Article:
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Friday, February 03, 2017

Medical Marijuana & Maryland

Written by  Dr. Eva Hersh, MD

Dear Dr. Eva,

I understood that medical marijuana was legalized in Maryland years ago, I am still unable to find a doctor that will prescribe it. Why is this?

In Pain

Dear Painful,

You’re right, medical marijuana was legalized in Maryland in 2014 but still is not available in Maryland. This is related to complexities and legal disputes that are still going on about the licensing systems for growing, processing, and distributing marijuana. As long as no one is able to legally grow and distribute marijuana in Maryland, doctors will not be able to prescribe it. Because marijuana is still classified as an illegal drug under federal law, it is not legal for people in Maryland to buy medical marijuana from states where it is legal, like California and Colorado.

Another factor is that many physicians are reluctant to prescribe marijuana. Only 1% of Maryland’s 116,000 licensed physicians have registered to be able to prescribe it. There are two major reasons for this reluctance. In the first place, many doctors are afraid that if they begin prescribing medical marijuana, their offices will be overwhelmed by patients requesting it. Because of past bad experiences with drug abusing patients and because of the negative image associated with addiction, most physicians would rather not deal with patients who use illegal drugs. The fact that marijuana is now legal to use for medical purposes will not change these attitudes.

There is a parallel to this situation in the history of the introduction in Maryland of the medicine Suboxone (buprenorphine.) Suboxone is sometimes called the “new methadone.” It was legalized for use in the U.S. for the treatment of opioid addiction about ten years ago. It is prescribed to help people stop using and stay off opioids such as prescription pain pills and heroin, and it is quite effective. Unlike methadone, Suboxone can be prescribed by any physician. The physician need not be associated with a drug treatment center. For states such as Maryland which have a very high rate of opioid dependency, Suboxone should have been a major breakthrough. However, only a small number of physicians signed up for the special license needed to prescribe it. Again, the main problem was that most physicians do not want to deal with drug addiction. A second reason that became obvious after Suboxone was introduced: much of the Suboxone that was prescribed by physicians ended up being passed on by patients to drug dealers who sold it on the street. If medications sold illegally can be traced back to the doctor who originally prescribed them, that doctor can lose their license to practice and become unemployable.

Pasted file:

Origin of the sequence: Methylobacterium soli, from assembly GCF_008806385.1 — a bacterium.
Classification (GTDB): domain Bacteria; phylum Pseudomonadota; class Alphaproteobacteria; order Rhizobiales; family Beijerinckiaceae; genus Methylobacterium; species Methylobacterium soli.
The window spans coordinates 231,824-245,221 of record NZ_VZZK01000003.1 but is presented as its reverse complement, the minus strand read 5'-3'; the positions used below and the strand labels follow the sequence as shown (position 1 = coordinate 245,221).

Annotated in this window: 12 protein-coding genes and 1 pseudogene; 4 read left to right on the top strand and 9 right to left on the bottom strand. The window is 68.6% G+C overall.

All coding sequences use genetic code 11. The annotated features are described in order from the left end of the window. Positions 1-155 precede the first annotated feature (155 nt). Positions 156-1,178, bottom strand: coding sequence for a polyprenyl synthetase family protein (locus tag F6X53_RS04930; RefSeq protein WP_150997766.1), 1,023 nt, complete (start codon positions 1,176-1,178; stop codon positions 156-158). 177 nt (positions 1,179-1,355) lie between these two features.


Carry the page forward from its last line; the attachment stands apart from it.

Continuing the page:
Marijuana is an even less attractive drug to prescribe than Suboxone. First, there are few medical conditions for which marijuana has been proven to be helpful. Second, unlike Suboxone, marijuana causes a “high” or intoxicated feeling. Prescribers are not used the idea of prescribing intoxicants. Third, just like with Suboxone, there is a very high risk of medically prescribed marijuana being diverted to the streets, to the black market.

Dr. Deepak Cyril D’Souza, a professor of psychiatry at Yale University School of Medicine who studies marijuana, reports that there is evidence of marijuana’s effectiveness for only four conditions: neuropathic pain, where nerves are damaged such as in diabetes or HIV; the rare neurologic disease multiple sclerosis; weight loss related to AIDS; and nausea caused by medicines used for treating cancer. Although there have been many individual cases of people reporting that marijuana is effective for conditions such as seizures and various kinds of pain, it is a basic principle of evidence-based medicine that treatment decisions should be based on research rather than on individual reports.

Given the limited medical usefulness of marijuana, many people feel that the push to legalize marijuana for medical use is mainly an opening step towards complete legalization. Personally, I would favor legalizing marijuana for recreational use rather than legalizing it only for medical use. People who want marijuana for recreational use could simply buy it from a marijuana shop as they do in other states where it is legal. People who want to try marijuana for medical use could also buy it from a marijuana shop, just as people now buy chamomile, echinacea, ginseng and many other natural herbs and roots over the counter.

Eva Hersh is a Baltimore family physician. Send your comments and questions to her by email at This e-mail address is being protected from spambots. You need JavaScript enabled to view it .

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